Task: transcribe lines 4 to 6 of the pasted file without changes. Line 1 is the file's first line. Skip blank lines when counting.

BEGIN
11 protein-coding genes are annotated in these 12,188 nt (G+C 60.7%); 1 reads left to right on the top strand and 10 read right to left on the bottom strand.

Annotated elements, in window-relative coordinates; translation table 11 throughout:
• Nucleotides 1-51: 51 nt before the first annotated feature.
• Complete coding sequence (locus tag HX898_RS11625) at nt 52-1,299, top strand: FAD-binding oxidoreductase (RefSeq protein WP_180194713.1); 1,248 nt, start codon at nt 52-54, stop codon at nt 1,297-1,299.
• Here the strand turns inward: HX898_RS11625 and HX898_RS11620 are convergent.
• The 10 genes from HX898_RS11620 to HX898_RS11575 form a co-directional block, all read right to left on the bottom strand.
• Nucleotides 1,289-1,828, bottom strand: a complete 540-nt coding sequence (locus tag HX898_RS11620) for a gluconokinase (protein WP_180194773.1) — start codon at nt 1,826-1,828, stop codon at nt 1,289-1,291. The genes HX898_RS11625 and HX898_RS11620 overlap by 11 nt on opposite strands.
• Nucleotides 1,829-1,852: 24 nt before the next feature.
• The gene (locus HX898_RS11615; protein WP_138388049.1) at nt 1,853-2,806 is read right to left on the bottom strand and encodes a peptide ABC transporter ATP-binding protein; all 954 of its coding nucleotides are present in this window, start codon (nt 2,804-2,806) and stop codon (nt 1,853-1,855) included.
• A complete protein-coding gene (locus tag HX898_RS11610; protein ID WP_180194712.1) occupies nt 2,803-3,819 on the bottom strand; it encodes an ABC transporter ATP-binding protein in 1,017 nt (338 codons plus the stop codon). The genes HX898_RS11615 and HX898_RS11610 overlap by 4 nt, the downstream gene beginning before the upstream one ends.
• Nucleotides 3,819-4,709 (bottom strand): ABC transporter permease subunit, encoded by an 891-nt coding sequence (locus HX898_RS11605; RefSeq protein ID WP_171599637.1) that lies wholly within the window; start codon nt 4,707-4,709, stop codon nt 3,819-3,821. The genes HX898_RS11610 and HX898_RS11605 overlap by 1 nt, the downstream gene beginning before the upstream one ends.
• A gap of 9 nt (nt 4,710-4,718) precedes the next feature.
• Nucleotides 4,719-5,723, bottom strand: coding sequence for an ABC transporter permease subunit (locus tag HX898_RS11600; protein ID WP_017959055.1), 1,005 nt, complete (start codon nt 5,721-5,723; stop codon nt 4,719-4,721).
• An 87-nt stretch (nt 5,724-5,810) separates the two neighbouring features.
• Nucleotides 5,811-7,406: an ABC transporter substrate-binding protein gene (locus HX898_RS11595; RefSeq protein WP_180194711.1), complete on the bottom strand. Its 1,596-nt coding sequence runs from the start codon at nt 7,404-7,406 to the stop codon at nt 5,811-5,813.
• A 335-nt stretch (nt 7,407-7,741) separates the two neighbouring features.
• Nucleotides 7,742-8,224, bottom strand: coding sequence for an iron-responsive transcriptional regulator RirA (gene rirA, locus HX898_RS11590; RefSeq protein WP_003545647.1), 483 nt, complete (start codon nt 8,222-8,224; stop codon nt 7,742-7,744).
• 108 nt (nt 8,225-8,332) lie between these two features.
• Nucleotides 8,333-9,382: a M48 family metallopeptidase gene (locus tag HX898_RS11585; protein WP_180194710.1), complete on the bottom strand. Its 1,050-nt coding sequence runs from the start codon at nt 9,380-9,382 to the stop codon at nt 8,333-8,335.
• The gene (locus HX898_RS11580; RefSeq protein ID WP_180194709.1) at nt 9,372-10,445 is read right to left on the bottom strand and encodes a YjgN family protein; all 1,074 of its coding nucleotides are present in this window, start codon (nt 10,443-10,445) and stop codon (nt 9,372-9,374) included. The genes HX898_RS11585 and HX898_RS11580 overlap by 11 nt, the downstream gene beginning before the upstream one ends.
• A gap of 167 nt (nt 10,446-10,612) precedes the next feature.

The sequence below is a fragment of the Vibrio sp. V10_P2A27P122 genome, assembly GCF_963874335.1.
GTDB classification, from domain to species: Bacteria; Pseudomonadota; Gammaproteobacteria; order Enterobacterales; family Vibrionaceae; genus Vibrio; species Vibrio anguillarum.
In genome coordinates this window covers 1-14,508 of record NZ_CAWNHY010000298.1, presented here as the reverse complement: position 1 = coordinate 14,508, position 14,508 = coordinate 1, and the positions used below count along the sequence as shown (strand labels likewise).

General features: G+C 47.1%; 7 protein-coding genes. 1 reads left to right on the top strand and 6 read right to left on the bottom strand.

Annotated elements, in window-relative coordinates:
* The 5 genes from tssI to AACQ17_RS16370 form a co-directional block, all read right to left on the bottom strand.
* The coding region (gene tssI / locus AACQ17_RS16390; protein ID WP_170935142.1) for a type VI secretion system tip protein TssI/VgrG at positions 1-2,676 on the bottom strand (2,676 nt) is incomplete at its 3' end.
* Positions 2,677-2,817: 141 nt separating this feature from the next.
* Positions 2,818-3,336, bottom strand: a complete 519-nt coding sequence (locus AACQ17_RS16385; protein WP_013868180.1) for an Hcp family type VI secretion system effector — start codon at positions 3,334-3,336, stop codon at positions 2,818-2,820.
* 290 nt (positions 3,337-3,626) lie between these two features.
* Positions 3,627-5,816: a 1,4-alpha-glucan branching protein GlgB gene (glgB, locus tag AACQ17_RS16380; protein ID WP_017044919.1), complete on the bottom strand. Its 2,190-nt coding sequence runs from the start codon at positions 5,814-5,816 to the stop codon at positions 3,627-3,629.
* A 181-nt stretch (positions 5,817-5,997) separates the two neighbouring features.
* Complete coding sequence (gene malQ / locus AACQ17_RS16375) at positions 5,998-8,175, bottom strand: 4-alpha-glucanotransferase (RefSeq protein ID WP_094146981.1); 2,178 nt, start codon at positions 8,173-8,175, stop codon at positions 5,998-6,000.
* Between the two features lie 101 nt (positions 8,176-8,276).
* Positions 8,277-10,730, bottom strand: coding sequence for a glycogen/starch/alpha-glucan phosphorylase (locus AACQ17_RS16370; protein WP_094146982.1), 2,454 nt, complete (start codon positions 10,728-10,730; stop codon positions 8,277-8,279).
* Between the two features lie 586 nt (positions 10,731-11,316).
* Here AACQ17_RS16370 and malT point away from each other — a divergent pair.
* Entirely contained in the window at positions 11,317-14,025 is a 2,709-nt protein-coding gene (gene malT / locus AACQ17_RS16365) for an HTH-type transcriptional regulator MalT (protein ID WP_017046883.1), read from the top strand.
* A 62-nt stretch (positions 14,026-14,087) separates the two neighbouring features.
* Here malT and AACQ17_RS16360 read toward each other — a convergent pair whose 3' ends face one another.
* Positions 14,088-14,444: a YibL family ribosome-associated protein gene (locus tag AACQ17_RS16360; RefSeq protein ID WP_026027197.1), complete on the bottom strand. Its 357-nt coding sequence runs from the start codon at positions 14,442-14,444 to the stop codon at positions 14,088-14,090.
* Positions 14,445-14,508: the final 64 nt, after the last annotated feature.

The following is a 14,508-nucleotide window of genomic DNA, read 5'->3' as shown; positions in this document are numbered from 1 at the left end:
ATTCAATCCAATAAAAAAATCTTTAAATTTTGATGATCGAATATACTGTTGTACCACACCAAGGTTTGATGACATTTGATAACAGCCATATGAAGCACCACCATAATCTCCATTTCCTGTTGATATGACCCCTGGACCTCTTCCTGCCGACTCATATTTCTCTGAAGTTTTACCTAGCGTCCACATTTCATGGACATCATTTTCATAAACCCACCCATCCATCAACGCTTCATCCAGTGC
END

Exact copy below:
• Complete coding sequence (locus tag HX898_RS11625) at nt 52-1,299, top strand: FAD-binding oxidoreductase (RefSeq protein WP_180194713.1); 1,248 nt, start codon at nt 52-54, stop codon at nt 1,297-1,299.
• Here the strand turns inward: HX898_RS11625 and HX898_RS11620 are convergent.
• The 10 genes from HX898_RS11620 to HX898_RS11575 form a co-directional block, all read right to left on the bottom strand.